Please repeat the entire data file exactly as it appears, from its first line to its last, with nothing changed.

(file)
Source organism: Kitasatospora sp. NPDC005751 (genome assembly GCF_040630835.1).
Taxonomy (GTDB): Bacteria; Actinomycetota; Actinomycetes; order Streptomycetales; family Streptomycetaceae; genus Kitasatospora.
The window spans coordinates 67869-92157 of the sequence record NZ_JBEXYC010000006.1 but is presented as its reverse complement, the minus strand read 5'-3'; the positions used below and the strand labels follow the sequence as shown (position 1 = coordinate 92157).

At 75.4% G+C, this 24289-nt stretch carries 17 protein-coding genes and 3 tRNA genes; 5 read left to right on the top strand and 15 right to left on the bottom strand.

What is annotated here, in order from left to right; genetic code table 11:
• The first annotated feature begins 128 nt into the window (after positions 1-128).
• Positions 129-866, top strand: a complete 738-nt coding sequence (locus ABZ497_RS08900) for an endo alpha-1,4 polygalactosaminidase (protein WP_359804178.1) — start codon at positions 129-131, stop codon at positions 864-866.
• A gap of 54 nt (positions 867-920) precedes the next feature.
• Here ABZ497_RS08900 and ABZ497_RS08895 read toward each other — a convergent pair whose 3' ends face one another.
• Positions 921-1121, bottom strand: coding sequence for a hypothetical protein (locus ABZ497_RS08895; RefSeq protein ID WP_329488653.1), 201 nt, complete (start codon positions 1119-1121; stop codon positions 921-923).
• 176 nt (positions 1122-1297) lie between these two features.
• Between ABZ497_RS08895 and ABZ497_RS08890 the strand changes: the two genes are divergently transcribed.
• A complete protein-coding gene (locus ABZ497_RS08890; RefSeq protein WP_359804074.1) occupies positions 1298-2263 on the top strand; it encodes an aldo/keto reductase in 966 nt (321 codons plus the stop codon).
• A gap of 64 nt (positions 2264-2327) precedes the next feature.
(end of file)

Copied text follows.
Source organism: Kitasatospora sp. NPDC005751 (genome assembly GCF_040630835.1).
Taxonomy (GTDB): Bacteria; Actinomycetota; Actinomycetes; order Streptomycetales; family Streptomycetaceae; genus Kitasatospora.
The window spans coordinates 67869-92157 of the sequence record NZ_JBEXYC010000006.1 but is presented as its reverse complement, the minus strand read 5'-3'; the positions used below and the strand labels follow the sequence as shown (position 1 = coordinate 92157).

At 75.4% G+C, this 24289-nt stretch carries 17 protein-coding genes and 3 tRNA genes; 5 read left to right on the top strand and 15 right to left on the bottom strand.

What is annotated here, in order from left to right; genetic code table 11:
• The first annotated feature begins 128 nt into the window (after positions 1-128).
• Positions 129-866, top strand: a complete 738-nt coding sequence (locus ABZ497_RS08900) for an endo alpha-1,4 polygalactosaminidase (protein WP_359804178.1) — start codon at positions 129-131, stop codon at positions 864-866.
• A gap of 54 nt (positions 867-920) precedes the next feature.
• Here ABZ497_RS08900 and ABZ497_RS08895 read toward each other — a convergent pair whose 3' ends face one another.
• Positions 921-1121, bottom strand: coding sequence for a hypothetical protein (locus ABZ497_RS08895; RefSeq protein ID WP_329488653.1), 201 nt, complete (start codon positions 1119-1121; stop codon positions 921-923).
• 176 nt (positions 1122-1297) lie between these two features.
• Between ABZ497_RS08895 and ABZ497_RS08890 the strand changes: the two genes are divergently transcribed.
• A complete protein-coding gene (locus ABZ497_RS08890; RefSeq protein WP_359804074.1) occupies positions 1298-2263 on the top strand; it encodes an aldo/keto reductase in 966 nt (321 codons plus the stop codon).
• A gap of 64 nt (positions 2264-2327) precedes the next feature.